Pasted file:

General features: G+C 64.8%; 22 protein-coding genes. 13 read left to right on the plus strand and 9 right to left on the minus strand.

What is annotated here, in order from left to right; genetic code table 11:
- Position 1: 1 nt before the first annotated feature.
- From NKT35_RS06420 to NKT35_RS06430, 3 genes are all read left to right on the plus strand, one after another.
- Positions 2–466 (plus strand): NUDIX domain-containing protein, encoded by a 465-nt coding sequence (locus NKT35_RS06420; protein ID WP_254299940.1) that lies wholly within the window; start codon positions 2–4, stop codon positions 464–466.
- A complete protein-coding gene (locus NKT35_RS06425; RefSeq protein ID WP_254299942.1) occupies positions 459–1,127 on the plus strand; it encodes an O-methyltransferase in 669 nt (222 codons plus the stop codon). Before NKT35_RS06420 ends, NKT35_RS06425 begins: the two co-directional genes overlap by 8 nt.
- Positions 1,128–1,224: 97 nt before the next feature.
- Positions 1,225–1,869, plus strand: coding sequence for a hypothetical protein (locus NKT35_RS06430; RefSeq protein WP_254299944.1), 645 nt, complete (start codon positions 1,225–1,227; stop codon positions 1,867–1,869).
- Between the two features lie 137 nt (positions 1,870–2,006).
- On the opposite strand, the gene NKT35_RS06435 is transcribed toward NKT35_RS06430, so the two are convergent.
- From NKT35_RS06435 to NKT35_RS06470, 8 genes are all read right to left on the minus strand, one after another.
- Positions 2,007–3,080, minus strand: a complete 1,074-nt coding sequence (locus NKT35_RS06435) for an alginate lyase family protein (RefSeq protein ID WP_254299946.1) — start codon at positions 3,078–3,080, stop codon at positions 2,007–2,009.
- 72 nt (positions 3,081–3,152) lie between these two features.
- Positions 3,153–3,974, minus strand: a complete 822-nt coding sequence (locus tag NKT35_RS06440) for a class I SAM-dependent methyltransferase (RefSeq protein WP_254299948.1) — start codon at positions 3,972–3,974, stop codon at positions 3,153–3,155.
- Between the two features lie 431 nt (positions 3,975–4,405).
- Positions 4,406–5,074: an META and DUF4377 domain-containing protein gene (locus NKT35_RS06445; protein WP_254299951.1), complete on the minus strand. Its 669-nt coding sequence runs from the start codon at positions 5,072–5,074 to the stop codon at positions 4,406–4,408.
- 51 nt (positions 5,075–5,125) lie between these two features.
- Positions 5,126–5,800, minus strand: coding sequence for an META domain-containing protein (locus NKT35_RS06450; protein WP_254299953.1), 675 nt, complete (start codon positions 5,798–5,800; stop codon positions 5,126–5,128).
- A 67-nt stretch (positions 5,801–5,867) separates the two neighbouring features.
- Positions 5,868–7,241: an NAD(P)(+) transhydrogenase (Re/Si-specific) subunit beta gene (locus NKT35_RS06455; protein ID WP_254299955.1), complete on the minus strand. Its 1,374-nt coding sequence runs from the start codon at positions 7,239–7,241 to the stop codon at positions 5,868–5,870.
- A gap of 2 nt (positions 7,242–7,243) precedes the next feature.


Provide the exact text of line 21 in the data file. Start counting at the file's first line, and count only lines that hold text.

- A gap of 2 nt (positions 7,242–7,243) precedes the next feature.